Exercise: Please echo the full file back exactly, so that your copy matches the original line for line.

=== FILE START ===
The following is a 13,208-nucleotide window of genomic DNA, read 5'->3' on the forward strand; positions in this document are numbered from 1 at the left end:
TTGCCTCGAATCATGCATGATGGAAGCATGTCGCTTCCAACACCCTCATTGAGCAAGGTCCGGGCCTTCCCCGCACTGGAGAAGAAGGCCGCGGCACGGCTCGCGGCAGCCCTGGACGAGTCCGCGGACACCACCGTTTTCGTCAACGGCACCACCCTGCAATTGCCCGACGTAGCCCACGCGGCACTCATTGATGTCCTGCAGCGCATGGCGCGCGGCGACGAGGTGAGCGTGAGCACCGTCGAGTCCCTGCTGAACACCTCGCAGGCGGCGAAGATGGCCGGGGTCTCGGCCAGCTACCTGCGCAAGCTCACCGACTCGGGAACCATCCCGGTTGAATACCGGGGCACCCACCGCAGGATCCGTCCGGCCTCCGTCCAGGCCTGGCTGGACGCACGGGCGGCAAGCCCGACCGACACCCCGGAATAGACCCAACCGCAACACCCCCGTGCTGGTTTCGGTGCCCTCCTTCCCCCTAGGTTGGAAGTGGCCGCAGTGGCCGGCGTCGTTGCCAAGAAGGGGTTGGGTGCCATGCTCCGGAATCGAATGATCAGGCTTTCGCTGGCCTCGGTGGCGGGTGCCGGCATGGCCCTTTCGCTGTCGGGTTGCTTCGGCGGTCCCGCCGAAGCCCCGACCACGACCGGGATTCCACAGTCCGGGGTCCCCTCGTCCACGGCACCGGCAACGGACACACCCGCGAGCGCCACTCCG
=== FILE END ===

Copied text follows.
The following is a 13,208-nucleotide window of genomic DNA, read 5'->3' on the forward strand; positions in this document are numbered from 1 at the left end:
TTGCCTCGAATCATGCATGATGGAAGCATGTCGCTTCCAACACCCTCATTGAGCAAGGTCCGGGCCTTCCCCGCACTGGAGAAGAAGGCCGCGGCACGGCTCGCGGCAGCCCTGGACGAGTCCGCGGACACCACCGTTTTCGTCAACGGCACCACCCTGCAATTGCCCGACGTAGCCCACGCGGCACTCATTGATGTCCTGCAGCGCATGGCGCGCGGCGACGAGGTGAGCGTGAGCACCGTCGAGTCCCTGCTGAACACCTCGCAGGCGGCGAAGATGGCCGGGGTCTCGGCCAGCTACCTGCGCAAGCTCACCGACTCGGGAACCATCCCGGTTGAATACCGGGGCACCCACCGCAGGATCCGTCCGGCCTCCGTCCAGGCCTGGCTGGACGCACGGGCGGCAAGCCCGACCGACACCCCGGAATAGACCCAACCGCAACACCCCCGTGCTGGTTTCGGTGCCCTCCTTCCCCCTAGGTTGGAAGTGGCCGCAGTGGCCGGCGTCGTTGCCAAGAAGGGGTTGGGTGCCATGCTCCGGAATCGAATGATCAGGCTTTCGCTGGCCTCGGTGGCGGGTGCCGGCATGGCCCTTTCGCTGTCGGGTTGCTTCGGCGGTCCCGCCGAAGCCCCGACCACGACCGGGATTCCACAGTCCGGGGTCCCCTCGTCCACGGCACCGGCAACGGACACACCCGCGAGCGCCACTCCG